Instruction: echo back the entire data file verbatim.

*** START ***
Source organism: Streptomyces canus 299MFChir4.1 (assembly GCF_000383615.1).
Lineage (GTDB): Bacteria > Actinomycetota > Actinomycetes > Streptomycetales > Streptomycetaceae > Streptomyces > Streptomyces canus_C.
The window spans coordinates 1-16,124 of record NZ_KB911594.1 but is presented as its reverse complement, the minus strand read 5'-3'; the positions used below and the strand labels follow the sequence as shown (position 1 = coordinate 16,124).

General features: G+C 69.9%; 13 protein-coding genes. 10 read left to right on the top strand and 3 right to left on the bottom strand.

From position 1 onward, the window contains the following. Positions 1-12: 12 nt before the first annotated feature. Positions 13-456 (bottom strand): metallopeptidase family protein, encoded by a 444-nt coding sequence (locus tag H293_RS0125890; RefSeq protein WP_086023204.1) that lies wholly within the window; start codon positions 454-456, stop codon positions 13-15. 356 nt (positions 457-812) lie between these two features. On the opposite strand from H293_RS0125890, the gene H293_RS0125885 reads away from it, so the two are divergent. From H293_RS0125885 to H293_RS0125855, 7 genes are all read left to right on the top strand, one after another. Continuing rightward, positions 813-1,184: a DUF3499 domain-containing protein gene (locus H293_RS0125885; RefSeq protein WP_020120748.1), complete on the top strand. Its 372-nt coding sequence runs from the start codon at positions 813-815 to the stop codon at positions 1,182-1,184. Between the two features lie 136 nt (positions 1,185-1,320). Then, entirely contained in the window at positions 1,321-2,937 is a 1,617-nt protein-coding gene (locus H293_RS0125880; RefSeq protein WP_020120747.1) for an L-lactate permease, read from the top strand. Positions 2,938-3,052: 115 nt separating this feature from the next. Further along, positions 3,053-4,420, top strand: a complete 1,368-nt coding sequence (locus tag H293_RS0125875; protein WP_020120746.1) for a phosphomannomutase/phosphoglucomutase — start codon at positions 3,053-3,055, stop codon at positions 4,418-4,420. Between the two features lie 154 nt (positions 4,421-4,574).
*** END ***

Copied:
Source organism: Streptomyces canus 299MFChir4.1 (assembly GCF_000383615.1).
Lineage (GTDB): Bacteria > Actinomycetota > Actinomycetes > Streptomycetales > Streptomycetaceae > Streptomyces > Streptomyces canus_C.
The window spans coordinates 1-16,124 of record NZ_KB911594.1 but is presented as its reverse complement, the minus strand read 5'-3'; the positions used below and the strand labels follow the sequence as shown (position 1 = coordinate 16,124).

General features: G+C 69.9%; 13 protein-coding genes. 10 read left to right on the top strand and 3 right to left on the bottom strand.

From position 1 onward, the window contains the following. Positions 1-12: 12 nt before the first annotated feature. Positions 13-456 (bottom strand): metallopeptidase family protein, encoded by a 444-nt coding sequence (locus tag H293_RS0125890; RefSeq protein WP_086023204.1) that lies wholly within the window; start codon positions 454-456, stop codon positions 13-15. 356 nt (positions 457-812) lie between these two features. On the opposite strand from H293_RS0125890, the gene H293_RS0125885 reads away from it, so the two are divergent. From H293_RS0125885 to H293_RS0125855, 7 genes are all read left to right on the top strand, one after another. Continuing rightward, positions 813-1,184: a DUF3499 domain-containing protein gene (locus H293_RS0125885; RefSeq protein WP_020120748.1), complete on the top strand. Its 372-nt coding sequence runs from the start codon at positions 813-815 to the stop codon at positions 1,182-1,184. Between the two features lie 136 nt (positions 1,185-1,320). Then, entirely contained in the window at positions 1,321-2,937 is a 1,617-nt protein-coding gene (locus H293_RS0125880; RefSeq protein WP_020120747.1) for an L-lactate permease, read from the top strand. Positions 2,938-3,052: 115 nt separating this feature from the next. Further along, positions 3,053-4,420, top strand: a complete 1,368-nt coding sequence (locus tag H293_RS0125875; protein WP_020120746.1) for a phosphomannomutase/phosphoglucomutase — start codon at positions 3,053-3,055, stop codon at positions 4,418-4,420. Between the two features lie 154 nt (positions 4,421-4,574).